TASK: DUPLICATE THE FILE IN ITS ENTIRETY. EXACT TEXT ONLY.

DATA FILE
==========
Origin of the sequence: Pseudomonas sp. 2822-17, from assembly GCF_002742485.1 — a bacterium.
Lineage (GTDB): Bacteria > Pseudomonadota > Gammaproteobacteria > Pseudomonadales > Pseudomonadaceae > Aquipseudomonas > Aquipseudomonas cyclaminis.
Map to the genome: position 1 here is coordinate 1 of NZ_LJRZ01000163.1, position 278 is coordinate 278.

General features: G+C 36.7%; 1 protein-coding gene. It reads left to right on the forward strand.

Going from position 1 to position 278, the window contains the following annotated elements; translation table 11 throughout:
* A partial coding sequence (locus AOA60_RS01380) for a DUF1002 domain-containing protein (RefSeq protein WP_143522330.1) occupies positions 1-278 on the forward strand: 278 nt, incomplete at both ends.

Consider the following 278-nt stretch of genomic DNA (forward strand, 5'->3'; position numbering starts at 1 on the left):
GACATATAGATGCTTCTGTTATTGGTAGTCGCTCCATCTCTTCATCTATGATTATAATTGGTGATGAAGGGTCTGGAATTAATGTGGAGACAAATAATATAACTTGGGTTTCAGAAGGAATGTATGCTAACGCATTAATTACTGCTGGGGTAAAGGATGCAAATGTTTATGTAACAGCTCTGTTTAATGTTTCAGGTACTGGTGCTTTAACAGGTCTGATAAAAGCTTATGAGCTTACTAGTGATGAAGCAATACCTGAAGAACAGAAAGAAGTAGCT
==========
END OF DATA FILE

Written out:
Origin of the sequence: Pseudomonas sp. 2822-17, from assembly GCF_002742485.1 — a bacterium.
Lineage (GTDB): Bacteria > Pseudomonadota > Gammaproteobacteria > Pseudomonadales > Pseudomonadaceae > Aquipseudomonas > Aquipseudomonas cyclaminis.
Map to the genome: position 1 here is coordinate 1 of NZ_LJRZ01000163.1, position 278 is coordinate 278.

General features: G+C 36.7%; 1 protein-coding gene. It reads left to right on the forward strand.

Going from position 1 to position 278, the window contains the following annotated elements; translation table 11 throughout:
* A partial coding sequence (locus AOA60_RS01380) for a DUF1002 domain-containing protein (RefSeq protein WP_143522330.1) occupies positions 1-278 on the forward strand: 278 nt, incomplete at both ends.

Consider the following 278-nt stretch of genomic DNA (forward strand, 5'->3'; position numbering starts at 1 on the left):
GACATATAGATGCTTCTGTTATTGGTAGTCGCTCCATCTCTTCATCTATGATTATAATTGGTGATGAAGGGTCTGGAATTAATGTGGAGACAAATAATATAACTTGGGTTTCAGAAGGAATGTATGCTAACGCATTAATTACTGCTGGGGTAAAGGATGCAAATGTTTATGTAACAGCTCTGTTTAATGTTTCAGGTACTGGTGCTTTAACAGGTCTGATAAAAGCTTATGAGCTTACTAGTGATGAAGCAATACCTGAAGAACAGAAAGAAGTAGCT